Key findings

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  • The number of innovative biotechnology firms grew to 532 in 2005 from 490 in 2003, an increase of 9%, according to new preliminary data from the Biotechnology Use and Development Survey. This was lower than the 31% increase between 2003 and 2001 when there were 375 firms. Between 2005 and 1997, when there were 282 firms, the compound annual growth rate has been 8%.

  • An innovative biotechnology firm is a firm that uses biotechnology for the purpose of developing new products or processes.

  • Combined, these 532 companies generated revenues of $4.2 billion in 2005. Their spending on research and development was $1.7 billion.

  • Large biotech companies, those with at least 150 employees, represented only 10% of the 532 biotech firms in 2005, but accounted for 67% of biotech revenues. Three-quarters of all companies were small firms, that is, they had fewer than 50 employees.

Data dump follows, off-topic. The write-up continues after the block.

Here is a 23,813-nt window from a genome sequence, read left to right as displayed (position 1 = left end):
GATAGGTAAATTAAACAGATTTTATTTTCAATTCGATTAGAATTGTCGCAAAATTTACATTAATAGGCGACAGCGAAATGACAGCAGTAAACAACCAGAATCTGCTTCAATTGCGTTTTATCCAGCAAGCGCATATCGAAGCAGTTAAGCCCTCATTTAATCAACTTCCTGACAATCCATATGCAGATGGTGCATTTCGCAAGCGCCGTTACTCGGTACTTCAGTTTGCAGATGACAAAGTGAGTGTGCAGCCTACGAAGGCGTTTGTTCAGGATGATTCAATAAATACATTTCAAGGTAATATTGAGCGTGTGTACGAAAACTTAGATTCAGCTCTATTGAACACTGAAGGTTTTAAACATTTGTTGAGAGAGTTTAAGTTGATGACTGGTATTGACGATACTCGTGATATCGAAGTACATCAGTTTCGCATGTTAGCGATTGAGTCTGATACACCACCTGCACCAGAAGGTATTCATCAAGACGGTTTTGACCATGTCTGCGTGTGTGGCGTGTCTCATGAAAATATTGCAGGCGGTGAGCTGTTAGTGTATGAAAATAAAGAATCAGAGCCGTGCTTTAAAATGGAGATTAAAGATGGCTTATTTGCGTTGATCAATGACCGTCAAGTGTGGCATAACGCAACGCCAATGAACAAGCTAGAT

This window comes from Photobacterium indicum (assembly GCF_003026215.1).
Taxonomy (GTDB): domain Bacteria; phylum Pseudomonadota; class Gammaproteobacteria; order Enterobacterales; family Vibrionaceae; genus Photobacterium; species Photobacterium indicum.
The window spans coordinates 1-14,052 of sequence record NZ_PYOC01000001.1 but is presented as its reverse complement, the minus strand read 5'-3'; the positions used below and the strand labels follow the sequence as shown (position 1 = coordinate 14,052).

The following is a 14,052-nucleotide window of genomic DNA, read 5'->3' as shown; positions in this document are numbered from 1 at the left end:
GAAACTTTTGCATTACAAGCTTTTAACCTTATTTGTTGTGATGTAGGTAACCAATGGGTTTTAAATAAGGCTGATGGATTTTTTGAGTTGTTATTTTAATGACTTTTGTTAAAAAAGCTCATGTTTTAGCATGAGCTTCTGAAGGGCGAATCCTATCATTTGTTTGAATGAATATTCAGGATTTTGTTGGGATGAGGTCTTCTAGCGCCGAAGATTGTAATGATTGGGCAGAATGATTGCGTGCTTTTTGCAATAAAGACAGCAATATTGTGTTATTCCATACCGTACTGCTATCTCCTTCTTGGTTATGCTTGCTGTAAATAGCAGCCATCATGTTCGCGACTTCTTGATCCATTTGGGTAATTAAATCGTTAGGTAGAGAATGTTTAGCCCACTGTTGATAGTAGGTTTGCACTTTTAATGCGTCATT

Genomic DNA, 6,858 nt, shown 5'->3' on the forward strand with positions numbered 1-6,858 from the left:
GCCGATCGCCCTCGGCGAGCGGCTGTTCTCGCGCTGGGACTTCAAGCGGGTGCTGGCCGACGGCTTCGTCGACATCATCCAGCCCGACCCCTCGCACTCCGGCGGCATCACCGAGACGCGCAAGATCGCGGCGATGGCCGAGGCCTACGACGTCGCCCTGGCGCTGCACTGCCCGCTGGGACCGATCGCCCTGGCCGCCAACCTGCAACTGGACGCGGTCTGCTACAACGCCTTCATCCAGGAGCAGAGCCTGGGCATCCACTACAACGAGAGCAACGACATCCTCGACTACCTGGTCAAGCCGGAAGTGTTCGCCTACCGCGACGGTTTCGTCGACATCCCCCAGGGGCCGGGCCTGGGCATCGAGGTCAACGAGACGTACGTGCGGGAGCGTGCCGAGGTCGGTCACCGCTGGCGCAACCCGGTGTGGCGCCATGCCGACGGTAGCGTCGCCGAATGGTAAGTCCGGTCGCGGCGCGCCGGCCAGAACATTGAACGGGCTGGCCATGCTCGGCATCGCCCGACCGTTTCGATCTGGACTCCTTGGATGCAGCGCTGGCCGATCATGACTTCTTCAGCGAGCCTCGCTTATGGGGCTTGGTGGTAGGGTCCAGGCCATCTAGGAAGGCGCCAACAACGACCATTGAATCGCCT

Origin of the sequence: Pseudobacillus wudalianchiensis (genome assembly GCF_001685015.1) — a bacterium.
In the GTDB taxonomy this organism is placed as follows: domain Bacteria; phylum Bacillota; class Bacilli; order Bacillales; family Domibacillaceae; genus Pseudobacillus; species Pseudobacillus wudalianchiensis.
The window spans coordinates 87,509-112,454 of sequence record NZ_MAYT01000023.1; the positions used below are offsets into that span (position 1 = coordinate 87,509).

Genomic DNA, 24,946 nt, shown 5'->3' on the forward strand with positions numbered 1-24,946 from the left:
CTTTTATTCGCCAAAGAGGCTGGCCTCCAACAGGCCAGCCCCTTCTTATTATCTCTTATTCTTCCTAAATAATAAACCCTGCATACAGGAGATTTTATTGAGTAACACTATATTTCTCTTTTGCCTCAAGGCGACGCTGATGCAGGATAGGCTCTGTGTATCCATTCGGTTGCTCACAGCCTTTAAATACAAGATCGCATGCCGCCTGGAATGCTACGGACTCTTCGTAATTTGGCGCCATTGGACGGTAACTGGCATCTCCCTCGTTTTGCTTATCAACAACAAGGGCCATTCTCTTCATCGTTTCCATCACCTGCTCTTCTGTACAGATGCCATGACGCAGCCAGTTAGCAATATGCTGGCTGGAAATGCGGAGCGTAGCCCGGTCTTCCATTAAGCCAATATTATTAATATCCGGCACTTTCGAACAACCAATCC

• By contrast, biotechnology related R&D was more equally distributed between the three sizes of firms.

  • More than 70% of the innovative biotechnology firms were in three provinces: Quebec, Ontario and British Columbia. These provinces continue to comprise the bulk of Canadian biotechnology activity, accounting for more than 90% of biotechnology revenues in 2005.

  • Ontario firms led the way in biotechnology revenues, research and development expenditures and employment, whereas those in Quebec accounted for the largest share of biotechnology firms.

  • Biotechnology related to Human Health remained the most significant biotechnology sector in terms of number of firms, employment, R&D and revenues.

  • The number of employees with biotechnology responsibilities increased to 13,400 from about 11,900 in 2003.